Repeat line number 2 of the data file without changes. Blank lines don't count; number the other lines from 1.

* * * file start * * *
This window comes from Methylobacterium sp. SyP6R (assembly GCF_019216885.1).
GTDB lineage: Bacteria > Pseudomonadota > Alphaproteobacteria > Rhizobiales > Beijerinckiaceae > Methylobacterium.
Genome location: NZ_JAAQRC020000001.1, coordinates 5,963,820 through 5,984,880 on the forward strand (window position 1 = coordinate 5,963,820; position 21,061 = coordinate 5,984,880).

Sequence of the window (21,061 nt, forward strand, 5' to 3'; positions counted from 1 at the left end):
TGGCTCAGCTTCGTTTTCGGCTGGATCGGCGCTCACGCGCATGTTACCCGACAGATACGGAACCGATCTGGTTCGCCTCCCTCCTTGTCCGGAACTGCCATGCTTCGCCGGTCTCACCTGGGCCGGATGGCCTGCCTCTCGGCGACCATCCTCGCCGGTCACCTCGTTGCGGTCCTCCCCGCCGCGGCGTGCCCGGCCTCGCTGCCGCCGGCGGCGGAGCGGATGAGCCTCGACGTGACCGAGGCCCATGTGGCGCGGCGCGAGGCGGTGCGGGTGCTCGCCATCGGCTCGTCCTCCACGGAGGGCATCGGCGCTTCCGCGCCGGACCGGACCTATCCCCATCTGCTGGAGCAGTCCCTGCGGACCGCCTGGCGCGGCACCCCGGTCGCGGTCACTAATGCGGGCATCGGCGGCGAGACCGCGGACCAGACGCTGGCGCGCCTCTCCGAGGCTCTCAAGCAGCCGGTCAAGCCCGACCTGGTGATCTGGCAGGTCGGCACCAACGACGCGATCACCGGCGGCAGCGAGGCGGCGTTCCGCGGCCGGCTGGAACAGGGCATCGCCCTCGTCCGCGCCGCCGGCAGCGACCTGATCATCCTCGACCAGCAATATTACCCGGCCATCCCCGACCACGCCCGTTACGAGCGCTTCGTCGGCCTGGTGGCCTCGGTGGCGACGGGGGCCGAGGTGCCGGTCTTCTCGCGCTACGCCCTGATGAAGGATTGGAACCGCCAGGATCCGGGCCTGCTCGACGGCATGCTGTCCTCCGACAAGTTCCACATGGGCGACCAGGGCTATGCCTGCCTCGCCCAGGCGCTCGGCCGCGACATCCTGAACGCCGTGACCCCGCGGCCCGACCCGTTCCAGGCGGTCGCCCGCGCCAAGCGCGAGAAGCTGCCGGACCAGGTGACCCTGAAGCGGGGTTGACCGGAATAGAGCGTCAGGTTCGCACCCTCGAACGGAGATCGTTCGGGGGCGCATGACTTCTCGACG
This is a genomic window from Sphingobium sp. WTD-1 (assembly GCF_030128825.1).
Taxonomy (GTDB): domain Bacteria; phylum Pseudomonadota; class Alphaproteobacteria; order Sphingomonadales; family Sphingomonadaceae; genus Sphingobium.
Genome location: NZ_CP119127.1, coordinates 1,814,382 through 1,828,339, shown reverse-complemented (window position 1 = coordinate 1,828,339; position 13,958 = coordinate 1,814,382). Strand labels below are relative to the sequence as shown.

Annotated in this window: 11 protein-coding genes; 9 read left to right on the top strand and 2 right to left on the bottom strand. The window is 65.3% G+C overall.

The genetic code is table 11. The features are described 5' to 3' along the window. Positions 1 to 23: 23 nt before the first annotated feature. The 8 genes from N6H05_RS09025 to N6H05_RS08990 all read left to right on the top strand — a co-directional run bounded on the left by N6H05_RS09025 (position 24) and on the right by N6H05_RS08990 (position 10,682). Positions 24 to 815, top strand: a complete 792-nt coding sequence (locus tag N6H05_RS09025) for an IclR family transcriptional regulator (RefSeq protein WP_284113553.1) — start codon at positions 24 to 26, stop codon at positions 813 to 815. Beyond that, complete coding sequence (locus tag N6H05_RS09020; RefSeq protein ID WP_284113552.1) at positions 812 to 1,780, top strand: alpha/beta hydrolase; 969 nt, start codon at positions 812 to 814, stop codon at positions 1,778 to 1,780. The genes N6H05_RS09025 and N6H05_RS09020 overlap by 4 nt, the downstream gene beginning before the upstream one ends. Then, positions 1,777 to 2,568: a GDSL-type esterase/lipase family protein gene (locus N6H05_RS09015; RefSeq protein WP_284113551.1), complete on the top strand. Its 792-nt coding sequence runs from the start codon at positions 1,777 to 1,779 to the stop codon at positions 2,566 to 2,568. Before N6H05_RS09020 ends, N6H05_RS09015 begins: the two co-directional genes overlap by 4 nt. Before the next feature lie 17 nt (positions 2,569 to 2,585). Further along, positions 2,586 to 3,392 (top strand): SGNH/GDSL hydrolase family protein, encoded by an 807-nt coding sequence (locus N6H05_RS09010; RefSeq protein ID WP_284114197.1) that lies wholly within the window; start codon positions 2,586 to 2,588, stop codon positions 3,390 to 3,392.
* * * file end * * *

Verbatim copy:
GTDB lineage: Bacteria > Pseudomonadota > Alphaproteobacteria > Rhizobiales > Beijerinckiaceae > Methylobacterium.